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For co-sines and co-tangents, the degrees are given at the bottom of the page, and the minutes in the righthand column.

The columns marked D 1" contain the difference for 1".

56. Problem.

Find the logarithmic sine of 48° 25′ 30′′.

log sin 48° 25' D 1".19. ... Correc. for 30".19×30 · .. log sin 48° 25' 30" 9.87396

57. Examples.

1. Find the logarithmic sine of 75° 35'.

=

In case of co-sine or co-tangent, the correction must be subtracted, since between 0° and 90°, the greater the angle, the less the co-sine and co-tangent.

9.87390. 6

2. Find the logarithmic sine of 25° 40' 24".

Ans. 9.98610.

58. Problem.

Ans. 9.63673.

3. Find the logarithmic co-sine of 29° 55′ 55′′.

Ans. 9.93782.

4. Find the logarithmic tangent of 50° 50′ 50′′. Ans. 10.08927.

5. Find the logarithmic co-tangent of 65° 45′ 30′′. Ans. 9.65349.

To find the angle corresponding to a given logarithmic sine, co-sine, tangent, or co-tangent.

Find the angle whose logarithmic sine
For next less we have sin 44° 30'

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5", .21)1.00(5.

In case of co-sine and co-tangent, the correction for seconds must be subtracted, since the greater the cosine or co-tangent, and consequently the greater the logarithm, the less the angle for values between 0° and 90°.

59. Examples.

1. Find the angle whose logarithmic sine is 9.98437. Ans. 74° 43′ 17′′. 2. Find the angle whose logarithmic co-sine is 9.78456. Ans. 52° 29′ 19′′. 3. Find the angle whose logarith. tangent is 10.12346. Ans. 53° 02′ 11′′. 4. Find the angle whose logarith. co-tangent is 9.99999. Ans. 45° 00' 03".

60. Problem.

Given any natural function, to find the corresponding logarithmic function.

1st SOLUTION.

Find from the natural function the corresponding angle; then, from the angle, the corresponding logarithmic function.

2d SOLUTION.

Let a denote any arc or angle, ƒ(a), any function of a to the radius 1, and f(a) the corresponding

R

function of a to the radius R. Then, by article 49 we have,

ƒ (a)n = ƒ (a), × R.

Substituting the value of R in the second mer ber, f(a)n = f(a), X 10,000,000,000.

R

.. log f(a) = log f (a), + 10.

R

Hence, Add 10 to the logarithm of the natural function.

61. Examples.

1. Given nat. sin a = .98457, required a and log sin a. Ans. a 79° 55' 25", log sin a 9.99325. 2. Given nat. cos a www.xcomm = .63878, required a and log cos a. Ans. a= 50° 17′ 52", log cos a = 9.80536. 1.68685, required a and log 59° 20 23", log tan a 10.22708. and log 10.15225.

3. Given nat. tan a tan a. Ans. a 4. Given nat. cot a cot a. Ans. a

1.41987, required a 35° 09′ 24′′", log cot a

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62. Problem.

Given any logarithmic function, to find the corresponding natural function.

1st SOLUTION.

Find from the logarithmic function the corresponding angle; then, from the angle, the corresponding natural function.

2d SOLUTION.

From article 49 we have,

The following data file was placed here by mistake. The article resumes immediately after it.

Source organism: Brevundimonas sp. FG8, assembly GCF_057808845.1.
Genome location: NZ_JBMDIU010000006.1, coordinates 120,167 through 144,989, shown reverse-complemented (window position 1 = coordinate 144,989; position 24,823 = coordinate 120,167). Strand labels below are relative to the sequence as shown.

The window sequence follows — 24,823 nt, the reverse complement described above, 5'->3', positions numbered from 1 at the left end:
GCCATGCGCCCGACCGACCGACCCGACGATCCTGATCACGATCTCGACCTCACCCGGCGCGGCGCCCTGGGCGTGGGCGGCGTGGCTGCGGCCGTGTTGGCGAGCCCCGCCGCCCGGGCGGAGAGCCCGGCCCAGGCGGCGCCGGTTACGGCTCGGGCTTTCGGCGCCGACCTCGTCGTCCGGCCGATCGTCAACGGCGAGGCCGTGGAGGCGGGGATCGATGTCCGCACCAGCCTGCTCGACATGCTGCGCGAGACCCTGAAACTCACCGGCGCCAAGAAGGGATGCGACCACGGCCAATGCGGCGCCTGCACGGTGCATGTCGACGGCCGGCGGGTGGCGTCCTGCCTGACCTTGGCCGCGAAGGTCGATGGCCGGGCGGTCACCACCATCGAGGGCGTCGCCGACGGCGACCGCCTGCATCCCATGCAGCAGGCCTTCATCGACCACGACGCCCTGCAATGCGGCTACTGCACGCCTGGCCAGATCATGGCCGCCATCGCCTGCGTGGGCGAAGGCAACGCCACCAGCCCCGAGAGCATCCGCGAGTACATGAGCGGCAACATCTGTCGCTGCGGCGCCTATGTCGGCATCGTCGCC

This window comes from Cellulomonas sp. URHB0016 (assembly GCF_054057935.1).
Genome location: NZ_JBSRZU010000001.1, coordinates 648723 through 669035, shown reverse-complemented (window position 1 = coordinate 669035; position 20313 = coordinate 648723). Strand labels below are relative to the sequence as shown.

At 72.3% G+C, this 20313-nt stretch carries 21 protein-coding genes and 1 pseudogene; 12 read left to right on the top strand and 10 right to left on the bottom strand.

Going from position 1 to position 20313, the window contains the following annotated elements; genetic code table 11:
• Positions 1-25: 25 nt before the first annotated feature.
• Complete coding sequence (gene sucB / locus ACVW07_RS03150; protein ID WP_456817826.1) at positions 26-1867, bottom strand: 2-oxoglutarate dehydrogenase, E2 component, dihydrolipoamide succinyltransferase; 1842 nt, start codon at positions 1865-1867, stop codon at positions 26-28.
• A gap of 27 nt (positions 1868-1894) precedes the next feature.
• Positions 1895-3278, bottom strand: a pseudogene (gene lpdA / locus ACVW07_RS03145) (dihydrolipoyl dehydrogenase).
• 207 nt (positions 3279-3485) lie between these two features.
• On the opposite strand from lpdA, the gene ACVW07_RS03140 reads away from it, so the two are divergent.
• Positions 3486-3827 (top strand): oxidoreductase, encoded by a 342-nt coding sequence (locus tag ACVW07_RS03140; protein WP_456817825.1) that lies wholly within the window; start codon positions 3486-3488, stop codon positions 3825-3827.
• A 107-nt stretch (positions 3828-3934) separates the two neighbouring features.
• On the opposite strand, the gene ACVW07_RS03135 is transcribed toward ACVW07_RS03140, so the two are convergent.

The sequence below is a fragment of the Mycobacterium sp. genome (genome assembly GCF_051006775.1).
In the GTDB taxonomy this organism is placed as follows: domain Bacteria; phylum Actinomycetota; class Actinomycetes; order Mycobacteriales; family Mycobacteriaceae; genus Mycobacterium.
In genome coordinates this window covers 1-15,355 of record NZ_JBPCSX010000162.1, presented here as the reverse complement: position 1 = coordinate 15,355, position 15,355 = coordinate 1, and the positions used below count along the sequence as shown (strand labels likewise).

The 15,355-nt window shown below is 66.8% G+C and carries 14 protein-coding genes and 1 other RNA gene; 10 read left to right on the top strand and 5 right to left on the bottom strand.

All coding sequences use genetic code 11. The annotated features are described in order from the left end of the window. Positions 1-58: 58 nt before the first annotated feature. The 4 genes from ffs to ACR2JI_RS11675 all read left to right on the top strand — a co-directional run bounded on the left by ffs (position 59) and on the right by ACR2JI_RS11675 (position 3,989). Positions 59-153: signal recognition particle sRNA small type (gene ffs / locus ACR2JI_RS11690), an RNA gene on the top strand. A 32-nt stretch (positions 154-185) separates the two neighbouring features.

ƒ (α) R
f(a)1 =
1
R
... log f (a), = log f (a)-10.

Hence, Subtract 10 from the logarithmic function, and find the number corresponding to the resulting logarithm.

1. Given log sin a sin a.

cos a.

2. Given log cos

tan a.

or h

.. (1)

3. Given log tan a

10.22708, required a and nat. Ans. a= 59° 20′ 23′′, nat. tan a= = 1.68685. 4. Given log cot a = 10.15225, required a and nat. Ans. a= 35° 09′ 24′′, nat. cot a = 1.41987.

cot a.

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63. Examples.

9.87654, required 9.87654, required a and nat. Ans. a= - 48° 48′ 44′′, nat. sin a== .75255.

b

PB PK :: HB : MK,
: 1 psin P.

or h

BP: BR :: HP: SR,
: 1 :: b : sin B.

=

a = a = 9.84877, required a and nat. Ans. a=45° 05′ 41′′, nat. cos a=.70595.

=

RIGHT TRIANGLES.

64. Principles.

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1. Either side adjacent to the right angle is equal to the sine of the opposite angle multiplied by the hypotenuse.

2. The sine of either acute angle is equal to the opposite side divided by the hypotenuse.

Since the angles P and B are complements of each other, sin P= cos B, and sin B = cos P; ... (1) and (2) become,

(3)

p=h cos B.

b =

... (5)

(7)

PH: PN: HB
BH: BT :: HP:

p

h cos P.

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3. Either side adjacent to the right angle is equal to the co-sine of the adjacent acute angle multiplied by the hypot

enuse.

4. The co-sine of either acute angle is equal to the adjacent side divided by the hypotenuse.

b tan P.

and (4)

b cot B.

p cot P.

NL, or b 1

TQ, or p:

1

cos B

... (6)

cos P

and (8)

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b=p tan B.

5. Either side adjacent to the right angle is equal to the tangent of the opposite angle multiplied by the other side.

6. The tangent of either acute angle is equal to the opposite side divided by the adjacent side.

Since the angles P and B are complements of each other, tan P=cot B, and tan B=cot P; .'. (5) and (6) become,

tan P

cot B

p

h

p

tan P.

: : b : tan B.

b

h

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tan B:

cot P =

[ocr errors]

p

p

b

b

p

7. Either side adjacent to the right angle is equal to the co-tangent of the adjacent acute angle multiplied by the other side.

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